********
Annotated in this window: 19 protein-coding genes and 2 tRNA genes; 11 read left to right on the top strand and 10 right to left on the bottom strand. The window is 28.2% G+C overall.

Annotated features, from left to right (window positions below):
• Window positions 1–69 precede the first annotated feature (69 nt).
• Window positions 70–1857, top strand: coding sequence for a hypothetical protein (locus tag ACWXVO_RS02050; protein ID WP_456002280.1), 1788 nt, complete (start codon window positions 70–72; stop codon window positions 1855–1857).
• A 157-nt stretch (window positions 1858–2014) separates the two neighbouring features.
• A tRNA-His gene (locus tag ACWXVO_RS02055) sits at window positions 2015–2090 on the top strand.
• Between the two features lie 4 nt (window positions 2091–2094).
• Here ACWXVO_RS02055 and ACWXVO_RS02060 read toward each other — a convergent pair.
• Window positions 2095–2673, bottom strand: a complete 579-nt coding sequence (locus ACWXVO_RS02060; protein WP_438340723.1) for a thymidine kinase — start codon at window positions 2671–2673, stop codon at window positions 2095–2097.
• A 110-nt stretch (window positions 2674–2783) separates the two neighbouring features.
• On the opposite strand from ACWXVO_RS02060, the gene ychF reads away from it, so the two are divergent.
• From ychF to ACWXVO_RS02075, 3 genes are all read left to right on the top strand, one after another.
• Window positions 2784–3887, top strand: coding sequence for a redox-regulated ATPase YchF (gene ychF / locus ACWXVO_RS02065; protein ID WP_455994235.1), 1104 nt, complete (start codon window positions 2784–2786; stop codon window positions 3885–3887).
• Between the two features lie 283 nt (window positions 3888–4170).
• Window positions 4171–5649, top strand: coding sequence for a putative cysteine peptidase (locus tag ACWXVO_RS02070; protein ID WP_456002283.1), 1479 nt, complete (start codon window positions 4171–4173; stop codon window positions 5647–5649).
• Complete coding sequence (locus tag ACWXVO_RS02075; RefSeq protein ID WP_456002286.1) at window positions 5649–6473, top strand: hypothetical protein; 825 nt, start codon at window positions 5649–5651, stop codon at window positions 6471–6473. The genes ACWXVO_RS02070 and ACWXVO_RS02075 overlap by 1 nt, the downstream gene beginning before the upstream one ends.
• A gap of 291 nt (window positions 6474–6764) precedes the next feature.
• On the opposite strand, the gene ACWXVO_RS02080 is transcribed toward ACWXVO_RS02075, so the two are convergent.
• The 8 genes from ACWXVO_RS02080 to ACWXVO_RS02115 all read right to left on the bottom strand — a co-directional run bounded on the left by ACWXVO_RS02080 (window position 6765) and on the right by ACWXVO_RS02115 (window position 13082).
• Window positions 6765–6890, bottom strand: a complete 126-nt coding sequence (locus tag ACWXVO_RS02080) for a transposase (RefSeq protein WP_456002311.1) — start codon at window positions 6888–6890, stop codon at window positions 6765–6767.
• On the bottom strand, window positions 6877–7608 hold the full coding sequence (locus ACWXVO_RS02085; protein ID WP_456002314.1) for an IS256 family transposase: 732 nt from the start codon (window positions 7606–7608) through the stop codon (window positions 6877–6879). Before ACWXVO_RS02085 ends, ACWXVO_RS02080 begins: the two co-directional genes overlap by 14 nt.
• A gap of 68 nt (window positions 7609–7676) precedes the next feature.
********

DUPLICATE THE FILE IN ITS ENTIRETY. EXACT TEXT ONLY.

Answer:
Annotated in this window: 19 protein-coding genes and 2 tRNA genes; 11 read left to right on the top strand and 10 right to left on the bottom strand. The window is 28.2% G+C overall.

Annotated features, from left to right (window positions below):
• Window positions 1–69 precede the first annotated feature (69 nt).
• Window positions 70–1857, top strand: coding sequence for a hypothetical protein (locus tag ACWXVO_RS02050; protein ID WP_456002280.1), 1788 nt, complete (start codon window positions 70–72; stop codon window positions 1855–1857).
• A 157-nt stretch (window positions 1858–2014) separates the two neighbouring features.
• A tRNA-His gene (locus tag ACWXVO_RS02055) sits at window positions 2015–2090 on the top strand.
• Between the two features lie 4 nt (window positions 2091–2094).
• Here ACWXVO_RS02055 and ACWXVO_RS02060 read toward each other — a convergent pair.
• Window positions 2095–2673, bottom strand: a complete 579-nt coding sequence (locus ACWXVO_RS02060; protein WP_438340723.1) for a thymidine kinase — start codon at window positions 2671–2673, stop codon at window positions 2095–2097.
• A 110-nt stretch (window positions 2674–2783) separates the two neighbouring features.
• On the opposite strand from ACWXVO_RS02060, the gene ychF reads away from it, so the two are divergent.
• From ychF to ACWXVO_RS02075, 3 genes are all read left to right on the top strand, one after another.
• Window positions 2784–3887, top strand: coding sequence for a redox-regulated ATPase YchF (gene ychF / locus ACWXVO_RS02065; protein ID WP_455994235.1), 1104 nt, complete (start codon window positions 2784–2786; stop codon window positions 3885–3887).
• Between the two features lie 283 nt (window positions 3888–4170).
• Window positions 4171–5649, top strand: coding sequence for a putative cysteine peptidase (locus tag ACWXVO_RS02070; protein ID WP_456002283.1), 1479 nt, complete (start codon window positions 4171–4173; stop codon window positions 5647–5649).
• Complete coding sequence (locus tag ACWXVO_RS02075; RefSeq protein ID WP_456002286.1) at window positions 5649–6473, top strand: hypothetical protein; 825 nt, start codon at window positions 5649–5651, stop codon at window positions 6471–6473. The genes ACWXVO_RS02070 and ACWXVO_RS02075 overlap by 1 nt, the downstream gene beginning before the upstream one ends.
• A gap of 291 nt (window positions 6474–6764) precedes the next feature.
• On the opposite strand, the gene ACWXVO_RS02080 is transcribed toward ACWXVO_RS02075, so the two are convergent.
• The 8 genes from ACWXVO_RS02080 to ACWXVO_RS02115 all read right to left on the bottom strand — a co-directional run bounded on the left by ACWXVO_RS02080 (window position 6765) and on the right by ACWXVO_RS02115 (window position 13082).
• Window positions 6765–6890, bottom strand: a complete 126-nt coding sequence (locus tag ACWXVO_RS02080) for a transposase (RefSeq protein WP_456002311.1) — start codon at window positions 6888–6890, stop codon at window positions 6765–6767.
• On the bottom strand, window positions 6877–7608 hold the full coding sequence (locus ACWXVO_RS02085; protein ID WP_456002314.1) for an IS256 family transposase: 732 nt from the start codon (window positions 7606–7608) through the stop codon (window positions 6877–6879). Before ACWXVO_RS02085 ends, ACWXVO_RS02080 begins: the two co-directional genes overlap by 14 nt.
• A gap of 68 nt (window positions 7609–7676) precedes the next feature.